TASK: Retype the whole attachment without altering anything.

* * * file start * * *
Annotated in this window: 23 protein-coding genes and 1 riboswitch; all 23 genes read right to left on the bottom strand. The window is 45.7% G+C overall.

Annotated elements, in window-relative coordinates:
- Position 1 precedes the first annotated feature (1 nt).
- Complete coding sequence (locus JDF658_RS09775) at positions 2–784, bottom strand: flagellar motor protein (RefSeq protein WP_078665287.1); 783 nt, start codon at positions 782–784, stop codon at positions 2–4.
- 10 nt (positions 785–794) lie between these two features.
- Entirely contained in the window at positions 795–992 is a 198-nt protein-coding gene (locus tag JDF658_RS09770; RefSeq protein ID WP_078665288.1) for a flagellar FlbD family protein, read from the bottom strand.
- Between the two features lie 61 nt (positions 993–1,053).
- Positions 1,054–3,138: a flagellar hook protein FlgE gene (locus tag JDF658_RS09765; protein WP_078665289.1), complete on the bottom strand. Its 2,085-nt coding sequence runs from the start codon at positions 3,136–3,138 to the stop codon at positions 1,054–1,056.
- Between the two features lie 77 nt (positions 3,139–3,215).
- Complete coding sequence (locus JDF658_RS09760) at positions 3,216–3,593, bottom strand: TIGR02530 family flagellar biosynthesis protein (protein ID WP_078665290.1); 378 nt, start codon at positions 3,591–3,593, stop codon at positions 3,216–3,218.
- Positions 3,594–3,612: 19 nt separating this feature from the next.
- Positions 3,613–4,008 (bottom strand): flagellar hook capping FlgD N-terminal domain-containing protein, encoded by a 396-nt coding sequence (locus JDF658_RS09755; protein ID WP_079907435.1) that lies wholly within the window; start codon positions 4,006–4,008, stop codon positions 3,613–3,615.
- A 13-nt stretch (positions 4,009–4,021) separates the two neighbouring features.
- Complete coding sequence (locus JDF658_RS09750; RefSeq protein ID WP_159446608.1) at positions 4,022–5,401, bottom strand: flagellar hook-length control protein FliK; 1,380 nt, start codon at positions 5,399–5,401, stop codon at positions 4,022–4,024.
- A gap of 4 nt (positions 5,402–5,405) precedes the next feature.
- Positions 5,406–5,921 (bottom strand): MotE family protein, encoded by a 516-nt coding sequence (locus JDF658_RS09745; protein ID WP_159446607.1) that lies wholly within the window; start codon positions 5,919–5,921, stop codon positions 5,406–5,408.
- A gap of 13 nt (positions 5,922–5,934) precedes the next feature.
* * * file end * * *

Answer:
Annotated in this window: 23 protein-coding genes and 1 riboswitch; all 23 genes read right to left on the bottom strand. The window is 45.7% G+C overall.

Annotated elements, in window-relative coordinates:
- Position 1 precedes the first annotated feature (1 nt).
- Complete coding sequence (locus JDF658_RS09775) at positions 2–784, bottom strand: flagellar motor protein (RefSeq protein WP_078665287.1); 783 nt, start codon at positions 782–784, stop codon at positions 2–4.
- 10 nt (positions 785–794) lie between these two features.
- Entirely contained in the window at positions 795–992 is a 198-nt protein-coding gene (locus tag JDF658_RS09770; RefSeq protein ID WP_078665288.1) for a flagellar FlbD family protein, read from the bottom strand.
- Between the two features lie 61 nt (positions 993–1,053).
- Positions 1,054–3,138: a flagellar hook protein FlgE gene (locus tag JDF658_RS09765; protein WP_078665289.1), complete on the bottom strand. Its 2,085-nt coding sequence runs from the start codon at positions 3,136–3,138 to the stop codon at positions 1,054–1,056.
- Between the two features lie 77 nt (positions 3,139–3,215).
- Complete coding sequence (locus JDF658_RS09760) at positions 3,216–3,593, bottom strand: TIGR02530 family flagellar biosynthesis protein (protein ID WP_078665290.1); 378 nt, start codon at positions 3,591–3,593, stop codon at positions 3,216–3,218.
- Positions 3,594–3,612: 19 nt separating this feature from the next.
- Positions 3,613–4,008 (bottom strand): flagellar hook capping FlgD N-terminal domain-containing protein, encoded by a 396-nt coding sequence (locus JDF658_RS09755; protein ID WP_079907435.1) that lies wholly within the window; start codon positions 4,006–4,008, stop codon positions 3,613–3,615.
- A 13-nt stretch (positions 4,009–4,021) separates the two neighbouring features.
- Complete coding sequence (locus JDF658_RS09750; RefSeq protein ID WP_159446608.1) at positions 4,022–5,401, bottom strand: flagellar hook-length control protein FliK; 1,380 nt, start codon at positions 5,399–5,401, stop codon at positions 4,022–4,024.
- A gap of 4 nt (positions 5,402–5,405) precedes the next feature.
- Positions 5,406–5,921 (bottom strand): MotE family protein, encoded by a 516-nt coding sequence (locus JDF658_RS09745; protein ID WP_159446607.1) that lies wholly within the window; start codon positions 5,919–5,921, stop codon positions 5,406–5,408.
- A gap of 13 nt (positions 5,922–5,934) precedes the next feature.